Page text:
Saturday, October 24, 2009
Making a Compost Box
Finally got around to building my compost box and thought I'd post it since there is a lack of decent plans (at least frugal plans...) available on the internet. This design worked out well for me: 3' wide, 3'tall, and 2'wide. This means all you need is:
2 2x4x6 (4 legs, 3' long)
8 1x6x8 (12 3' front and back, 12 2' sides)
1 small box screws
Be sure to use pressure treated wood rated for exterior applications. Also, screw the sides to the 2x4 legs (do not nail). Use double-dipped or galvanized screws or they'll rust in no time and you'll be re-building the box a second time. I made the front and back portions first (be sure to use a square). Look at the pictures closely wrt how the slats attach to the legs: be sure to leave an overhang on the ends of the front and back so the side slats will fit in snugly. No need for a cover since the box is deep enough to generate good heat without one, plus an open top gives ready access to rain and oxygen, both of which accelerate decomposition. Do not screw the bottom slat on the front because you'll want to shovel out the good schtank from that access point. Also, I left an inch or so around the bottom so that water can seep out.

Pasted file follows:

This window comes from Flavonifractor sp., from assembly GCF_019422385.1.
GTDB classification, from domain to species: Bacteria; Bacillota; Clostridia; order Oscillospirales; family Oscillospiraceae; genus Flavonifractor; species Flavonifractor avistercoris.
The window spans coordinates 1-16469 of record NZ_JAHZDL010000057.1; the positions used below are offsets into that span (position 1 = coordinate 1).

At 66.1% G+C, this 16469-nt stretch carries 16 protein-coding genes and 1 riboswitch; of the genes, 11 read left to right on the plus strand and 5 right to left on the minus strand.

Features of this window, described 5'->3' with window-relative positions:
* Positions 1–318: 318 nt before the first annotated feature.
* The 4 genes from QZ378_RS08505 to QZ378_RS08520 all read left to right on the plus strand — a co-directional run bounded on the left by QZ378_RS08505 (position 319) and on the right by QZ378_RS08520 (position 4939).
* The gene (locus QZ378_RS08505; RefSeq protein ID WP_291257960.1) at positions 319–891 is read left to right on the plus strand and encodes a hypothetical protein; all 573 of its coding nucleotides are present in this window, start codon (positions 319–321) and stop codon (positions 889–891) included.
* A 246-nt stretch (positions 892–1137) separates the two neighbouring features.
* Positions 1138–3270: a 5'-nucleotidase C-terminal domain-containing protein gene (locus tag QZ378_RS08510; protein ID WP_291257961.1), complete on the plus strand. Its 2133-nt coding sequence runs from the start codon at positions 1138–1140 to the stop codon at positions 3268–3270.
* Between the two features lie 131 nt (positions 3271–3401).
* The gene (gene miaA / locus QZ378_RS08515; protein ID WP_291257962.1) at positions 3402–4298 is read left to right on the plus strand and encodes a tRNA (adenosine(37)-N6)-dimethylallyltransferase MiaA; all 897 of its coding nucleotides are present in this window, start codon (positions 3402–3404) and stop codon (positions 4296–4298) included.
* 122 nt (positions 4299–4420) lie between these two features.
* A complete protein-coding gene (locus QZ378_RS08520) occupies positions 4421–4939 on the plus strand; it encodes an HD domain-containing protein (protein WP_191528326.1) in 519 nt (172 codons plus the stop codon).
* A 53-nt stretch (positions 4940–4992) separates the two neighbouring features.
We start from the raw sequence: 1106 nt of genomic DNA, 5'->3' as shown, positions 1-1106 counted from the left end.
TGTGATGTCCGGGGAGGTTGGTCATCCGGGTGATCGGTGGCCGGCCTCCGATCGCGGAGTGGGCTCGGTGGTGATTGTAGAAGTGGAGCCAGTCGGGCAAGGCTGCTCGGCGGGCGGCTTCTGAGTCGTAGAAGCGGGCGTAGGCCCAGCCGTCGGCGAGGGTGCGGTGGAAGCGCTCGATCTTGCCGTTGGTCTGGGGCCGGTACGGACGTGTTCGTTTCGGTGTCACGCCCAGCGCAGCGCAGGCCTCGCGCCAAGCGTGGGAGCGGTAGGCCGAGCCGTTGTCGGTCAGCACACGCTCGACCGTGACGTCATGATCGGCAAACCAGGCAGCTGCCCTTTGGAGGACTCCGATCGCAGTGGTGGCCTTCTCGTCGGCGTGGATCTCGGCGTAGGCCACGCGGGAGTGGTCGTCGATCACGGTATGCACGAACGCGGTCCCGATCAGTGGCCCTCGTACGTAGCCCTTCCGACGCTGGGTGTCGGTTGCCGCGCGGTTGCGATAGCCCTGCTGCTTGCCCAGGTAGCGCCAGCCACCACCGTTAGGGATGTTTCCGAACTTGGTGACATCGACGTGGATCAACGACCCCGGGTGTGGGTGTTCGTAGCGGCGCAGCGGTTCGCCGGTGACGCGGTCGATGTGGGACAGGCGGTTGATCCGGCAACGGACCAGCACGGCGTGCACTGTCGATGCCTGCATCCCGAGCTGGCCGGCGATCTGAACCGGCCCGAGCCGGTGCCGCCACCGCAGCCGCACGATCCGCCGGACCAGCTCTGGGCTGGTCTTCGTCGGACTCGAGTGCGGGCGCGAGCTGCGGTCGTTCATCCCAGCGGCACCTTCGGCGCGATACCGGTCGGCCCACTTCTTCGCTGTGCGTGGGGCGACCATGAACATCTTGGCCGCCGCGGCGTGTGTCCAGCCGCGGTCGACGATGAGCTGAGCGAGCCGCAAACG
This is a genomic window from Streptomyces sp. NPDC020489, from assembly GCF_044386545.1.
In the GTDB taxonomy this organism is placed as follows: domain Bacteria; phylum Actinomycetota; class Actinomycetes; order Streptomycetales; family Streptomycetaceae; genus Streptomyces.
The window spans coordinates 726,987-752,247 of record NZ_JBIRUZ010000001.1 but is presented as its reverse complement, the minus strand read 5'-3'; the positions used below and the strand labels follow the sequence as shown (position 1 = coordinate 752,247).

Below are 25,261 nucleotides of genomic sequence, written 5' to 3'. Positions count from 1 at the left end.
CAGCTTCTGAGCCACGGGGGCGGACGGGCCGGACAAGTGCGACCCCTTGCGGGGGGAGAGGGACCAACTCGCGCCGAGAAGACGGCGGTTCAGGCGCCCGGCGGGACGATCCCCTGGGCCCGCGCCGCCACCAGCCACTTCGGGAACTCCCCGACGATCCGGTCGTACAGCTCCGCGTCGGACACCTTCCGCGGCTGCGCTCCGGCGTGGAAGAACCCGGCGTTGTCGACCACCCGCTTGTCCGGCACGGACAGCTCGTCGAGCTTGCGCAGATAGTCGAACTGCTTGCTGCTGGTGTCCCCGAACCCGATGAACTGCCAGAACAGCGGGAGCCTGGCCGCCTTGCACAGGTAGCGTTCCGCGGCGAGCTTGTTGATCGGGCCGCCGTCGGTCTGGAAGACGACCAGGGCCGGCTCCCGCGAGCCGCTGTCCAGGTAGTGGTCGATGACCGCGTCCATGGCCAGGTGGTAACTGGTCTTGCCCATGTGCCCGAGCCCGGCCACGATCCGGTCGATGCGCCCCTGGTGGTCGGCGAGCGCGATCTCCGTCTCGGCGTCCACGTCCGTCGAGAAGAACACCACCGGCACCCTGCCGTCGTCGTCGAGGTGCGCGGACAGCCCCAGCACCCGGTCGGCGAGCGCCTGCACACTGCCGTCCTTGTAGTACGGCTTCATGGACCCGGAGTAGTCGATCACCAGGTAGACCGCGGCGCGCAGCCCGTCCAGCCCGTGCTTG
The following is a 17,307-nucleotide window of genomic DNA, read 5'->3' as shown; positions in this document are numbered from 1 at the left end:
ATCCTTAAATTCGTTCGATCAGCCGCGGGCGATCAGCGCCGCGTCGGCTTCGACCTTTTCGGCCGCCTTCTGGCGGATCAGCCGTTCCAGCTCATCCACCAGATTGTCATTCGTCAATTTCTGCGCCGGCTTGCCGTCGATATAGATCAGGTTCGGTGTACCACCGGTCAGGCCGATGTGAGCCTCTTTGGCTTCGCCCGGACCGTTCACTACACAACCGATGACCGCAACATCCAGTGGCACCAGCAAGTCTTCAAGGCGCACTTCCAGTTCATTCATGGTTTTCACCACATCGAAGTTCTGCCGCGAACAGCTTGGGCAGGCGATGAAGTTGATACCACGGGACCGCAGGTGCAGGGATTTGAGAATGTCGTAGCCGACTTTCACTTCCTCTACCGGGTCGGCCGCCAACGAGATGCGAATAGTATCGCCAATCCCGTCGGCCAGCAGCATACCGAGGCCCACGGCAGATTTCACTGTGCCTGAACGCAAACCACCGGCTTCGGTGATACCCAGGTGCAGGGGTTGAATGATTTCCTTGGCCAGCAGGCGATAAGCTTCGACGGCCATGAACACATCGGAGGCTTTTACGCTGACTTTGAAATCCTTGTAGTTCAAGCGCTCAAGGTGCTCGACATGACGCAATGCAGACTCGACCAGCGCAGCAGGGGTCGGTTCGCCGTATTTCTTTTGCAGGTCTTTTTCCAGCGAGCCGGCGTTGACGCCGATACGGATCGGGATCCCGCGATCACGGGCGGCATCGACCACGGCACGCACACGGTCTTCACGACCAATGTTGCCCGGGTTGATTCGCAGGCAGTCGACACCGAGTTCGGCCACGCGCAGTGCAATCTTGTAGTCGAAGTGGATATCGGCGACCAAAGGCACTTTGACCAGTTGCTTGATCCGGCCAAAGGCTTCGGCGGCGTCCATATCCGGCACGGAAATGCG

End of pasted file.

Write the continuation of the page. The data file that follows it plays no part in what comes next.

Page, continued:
After you load the box say a quarter full with leaves and whatknot, be sure to put a couple shovel fulls of good dirt in to add the healthy micro organisms which are necessary for proper decomposition. I put my box outside my back door and close to the garden. This allows me to easily recycle kitchen scraps as well as garden material. After I put the spent broccoli, cabbage, and squash plants in the box, I will fill the rest up with leaves, leaving a few inches on top for kitchen scraps. Decomposed leaves are basically potash, and there's not a better/cheaper way to keep your garden and plants well fed. The compost box should be turned occaisionally for uniform decomposition.
Total cost for the compost box was $24.70 - but I already had the screws. Still, the total cost should be under $30 for anyone.